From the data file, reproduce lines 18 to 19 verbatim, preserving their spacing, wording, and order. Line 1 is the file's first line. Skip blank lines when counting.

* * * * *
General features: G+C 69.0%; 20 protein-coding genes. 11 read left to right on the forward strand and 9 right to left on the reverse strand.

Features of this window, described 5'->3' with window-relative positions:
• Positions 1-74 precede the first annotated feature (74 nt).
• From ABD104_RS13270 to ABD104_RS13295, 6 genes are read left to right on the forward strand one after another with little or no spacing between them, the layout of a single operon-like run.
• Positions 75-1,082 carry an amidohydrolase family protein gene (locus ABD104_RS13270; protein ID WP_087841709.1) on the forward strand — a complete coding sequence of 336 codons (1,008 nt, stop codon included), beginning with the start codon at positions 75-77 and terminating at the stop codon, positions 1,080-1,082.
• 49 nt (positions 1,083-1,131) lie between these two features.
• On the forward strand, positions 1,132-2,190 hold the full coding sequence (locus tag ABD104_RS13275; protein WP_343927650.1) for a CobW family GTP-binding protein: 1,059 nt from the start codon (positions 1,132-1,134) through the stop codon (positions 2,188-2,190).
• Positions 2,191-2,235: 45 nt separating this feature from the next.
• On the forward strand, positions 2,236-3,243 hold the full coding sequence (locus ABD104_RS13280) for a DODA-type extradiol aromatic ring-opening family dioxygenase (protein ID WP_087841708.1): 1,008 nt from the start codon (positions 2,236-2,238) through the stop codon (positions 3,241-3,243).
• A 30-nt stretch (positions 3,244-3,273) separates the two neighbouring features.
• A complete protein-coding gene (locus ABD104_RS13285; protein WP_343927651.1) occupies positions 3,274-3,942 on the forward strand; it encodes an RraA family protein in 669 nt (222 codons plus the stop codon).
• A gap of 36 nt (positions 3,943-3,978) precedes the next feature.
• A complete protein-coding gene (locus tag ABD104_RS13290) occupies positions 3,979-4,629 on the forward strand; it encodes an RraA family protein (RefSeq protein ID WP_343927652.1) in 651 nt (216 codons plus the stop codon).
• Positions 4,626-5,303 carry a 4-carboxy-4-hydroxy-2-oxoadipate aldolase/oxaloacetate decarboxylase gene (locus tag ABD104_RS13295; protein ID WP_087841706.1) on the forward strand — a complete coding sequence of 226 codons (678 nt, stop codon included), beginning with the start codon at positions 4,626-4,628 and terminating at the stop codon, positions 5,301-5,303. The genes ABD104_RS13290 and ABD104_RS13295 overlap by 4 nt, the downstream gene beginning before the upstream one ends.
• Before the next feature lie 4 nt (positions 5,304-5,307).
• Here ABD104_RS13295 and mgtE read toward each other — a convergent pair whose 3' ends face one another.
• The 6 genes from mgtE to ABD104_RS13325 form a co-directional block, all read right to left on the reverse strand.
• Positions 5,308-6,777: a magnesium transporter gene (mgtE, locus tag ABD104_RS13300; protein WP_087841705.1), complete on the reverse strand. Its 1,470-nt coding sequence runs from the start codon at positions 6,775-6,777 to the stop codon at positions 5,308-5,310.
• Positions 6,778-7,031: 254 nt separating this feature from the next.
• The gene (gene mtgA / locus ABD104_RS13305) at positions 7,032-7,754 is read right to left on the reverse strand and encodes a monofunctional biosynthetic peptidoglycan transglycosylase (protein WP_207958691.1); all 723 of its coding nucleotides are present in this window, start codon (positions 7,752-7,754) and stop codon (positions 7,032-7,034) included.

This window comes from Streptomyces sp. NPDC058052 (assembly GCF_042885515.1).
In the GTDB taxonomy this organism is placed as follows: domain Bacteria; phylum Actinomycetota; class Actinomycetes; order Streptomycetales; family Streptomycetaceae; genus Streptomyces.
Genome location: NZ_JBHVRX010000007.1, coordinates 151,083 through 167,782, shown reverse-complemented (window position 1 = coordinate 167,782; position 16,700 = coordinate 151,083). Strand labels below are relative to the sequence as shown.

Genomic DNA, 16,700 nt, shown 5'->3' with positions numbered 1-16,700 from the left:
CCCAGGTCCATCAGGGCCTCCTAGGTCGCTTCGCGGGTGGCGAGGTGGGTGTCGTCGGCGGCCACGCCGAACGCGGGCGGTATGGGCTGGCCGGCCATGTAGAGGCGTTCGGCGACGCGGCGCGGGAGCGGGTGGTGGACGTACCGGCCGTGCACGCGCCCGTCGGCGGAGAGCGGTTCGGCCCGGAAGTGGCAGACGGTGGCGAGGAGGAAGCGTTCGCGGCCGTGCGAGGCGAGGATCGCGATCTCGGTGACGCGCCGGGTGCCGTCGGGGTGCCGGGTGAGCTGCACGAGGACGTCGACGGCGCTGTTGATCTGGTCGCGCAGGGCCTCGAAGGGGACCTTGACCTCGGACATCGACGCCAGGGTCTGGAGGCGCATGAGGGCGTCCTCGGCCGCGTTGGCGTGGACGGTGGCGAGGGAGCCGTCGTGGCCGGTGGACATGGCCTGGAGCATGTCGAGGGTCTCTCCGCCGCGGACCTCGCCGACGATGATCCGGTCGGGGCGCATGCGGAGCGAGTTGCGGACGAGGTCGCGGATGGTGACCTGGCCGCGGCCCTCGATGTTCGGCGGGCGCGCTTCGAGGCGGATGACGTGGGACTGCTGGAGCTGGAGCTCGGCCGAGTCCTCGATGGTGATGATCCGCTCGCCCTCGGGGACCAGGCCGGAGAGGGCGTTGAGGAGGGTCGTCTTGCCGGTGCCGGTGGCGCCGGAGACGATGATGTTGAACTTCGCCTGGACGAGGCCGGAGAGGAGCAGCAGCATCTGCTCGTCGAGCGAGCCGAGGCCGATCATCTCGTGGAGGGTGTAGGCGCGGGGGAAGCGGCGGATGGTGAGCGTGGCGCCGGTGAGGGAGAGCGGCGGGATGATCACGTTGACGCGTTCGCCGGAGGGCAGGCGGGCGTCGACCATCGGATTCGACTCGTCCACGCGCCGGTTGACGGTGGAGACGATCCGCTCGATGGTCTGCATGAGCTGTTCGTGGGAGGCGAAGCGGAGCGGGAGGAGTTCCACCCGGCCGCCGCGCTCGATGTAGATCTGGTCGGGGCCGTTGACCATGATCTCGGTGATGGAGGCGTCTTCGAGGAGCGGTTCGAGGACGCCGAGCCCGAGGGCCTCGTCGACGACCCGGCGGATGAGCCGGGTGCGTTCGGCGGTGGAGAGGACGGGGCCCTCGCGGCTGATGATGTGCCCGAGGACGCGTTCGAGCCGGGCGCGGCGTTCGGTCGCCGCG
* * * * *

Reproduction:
• Positions 5,308-6,777: a magnesium transporter gene (mgtE, locus tag ABD104_RS13300; protein WP_087841705.1), complete on the reverse strand. Its 1,470-nt coding sequence runs from the start codon at positions 6,775-6,777 to the stop codon at positions 5,308-5,310.
• Positions 6,778-7,031: 254 nt separating this feature from the next.